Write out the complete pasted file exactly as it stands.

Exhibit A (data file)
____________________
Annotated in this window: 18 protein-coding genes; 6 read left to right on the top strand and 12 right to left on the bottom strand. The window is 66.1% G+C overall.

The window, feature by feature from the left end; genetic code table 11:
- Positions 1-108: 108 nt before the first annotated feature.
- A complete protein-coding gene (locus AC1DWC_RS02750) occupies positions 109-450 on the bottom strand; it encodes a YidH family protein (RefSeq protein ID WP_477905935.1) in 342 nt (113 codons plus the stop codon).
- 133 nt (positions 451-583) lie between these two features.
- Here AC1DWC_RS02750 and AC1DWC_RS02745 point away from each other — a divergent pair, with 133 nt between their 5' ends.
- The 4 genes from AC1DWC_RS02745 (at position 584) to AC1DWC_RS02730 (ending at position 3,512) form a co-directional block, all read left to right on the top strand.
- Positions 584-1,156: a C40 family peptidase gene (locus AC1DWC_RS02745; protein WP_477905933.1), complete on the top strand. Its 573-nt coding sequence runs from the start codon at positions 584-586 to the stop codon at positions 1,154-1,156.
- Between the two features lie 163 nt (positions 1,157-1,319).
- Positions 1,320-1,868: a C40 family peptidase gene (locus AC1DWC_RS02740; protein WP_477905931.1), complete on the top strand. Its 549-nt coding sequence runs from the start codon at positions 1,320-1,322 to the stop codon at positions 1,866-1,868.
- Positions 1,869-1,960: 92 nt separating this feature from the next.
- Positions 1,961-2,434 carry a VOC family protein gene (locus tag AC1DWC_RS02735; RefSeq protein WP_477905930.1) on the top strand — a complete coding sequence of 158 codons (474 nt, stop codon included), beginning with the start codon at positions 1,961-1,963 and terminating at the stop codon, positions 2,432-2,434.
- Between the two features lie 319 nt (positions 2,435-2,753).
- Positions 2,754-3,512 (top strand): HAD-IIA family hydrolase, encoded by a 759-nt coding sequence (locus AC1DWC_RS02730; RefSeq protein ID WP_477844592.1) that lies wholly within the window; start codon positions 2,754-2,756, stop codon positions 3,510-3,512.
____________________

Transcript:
Annotated in this window: 18 protein-coding genes; 6 read left to right on the top strand and 12 right to left on the bottom strand. The window is 66.1% G+C overall.

The window, feature by feature from the left end; genetic code table 11:
- Positions 1-108: 108 nt before the first annotated feature.
- A complete protein-coding gene (locus AC1DWC_RS02750) occupies positions 109-450 on the bottom strand; it encodes a YidH family protein (RefSeq protein ID WP_477905935.1) in 342 nt (113 codons plus the stop codon).
- 133 nt (positions 451-583) lie between these two features.
- Here AC1DWC_RS02750 and AC1DWC_RS02745 point away from each other — a divergent pair, with 133 nt between their 5' ends.
- The 4 genes from AC1DWC_RS02745 (at position 584) to AC1DWC_RS02730 (ending at position 3,512) form a co-directional block, all read left to right on the top strand.
- Positions 584-1,156: a C40 family peptidase gene (locus AC1DWC_RS02745; protein WP_477905933.1), complete on the top strand. Its 573-nt coding sequence runs from the start codon at positions 584-586 to the stop codon at positions 1,154-1,156.
- Between the two features lie 163 nt (positions 1,157-1,319).
- Positions 1,320-1,868: a C40 family peptidase gene (locus AC1DWC_RS02740; protein WP_477905931.1), complete on the top strand. Its 549-nt coding sequence runs from the start codon at positions 1,320-1,322 to the stop codon at positions 1,866-1,868.
- Positions 1,869-1,960: 92 nt separating this feature from the next.
- Positions 1,961-2,434 carry a VOC family protein gene (locus tag AC1DWC_RS02735; RefSeq protein WP_477905930.1) on the top strand — a complete coding sequence of 158 codons (474 nt, stop codon included), beginning with the start codon at positions 1,961-1,963 and terminating at the stop codon, positions 2,432-2,434.
- Between the two features lie 319 nt (positions 2,435-2,753).
- Positions 2,754-3,512 (top strand): HAD-IIA family hydrolase, encoded by a 759-nt coding sequence (locus AC1DWC_RS02730; RefSeq protein ID WP_477844592.1) that lies wholly within the window; start codon positions 2,754-2,756, stop codon positions 3,510-3,512.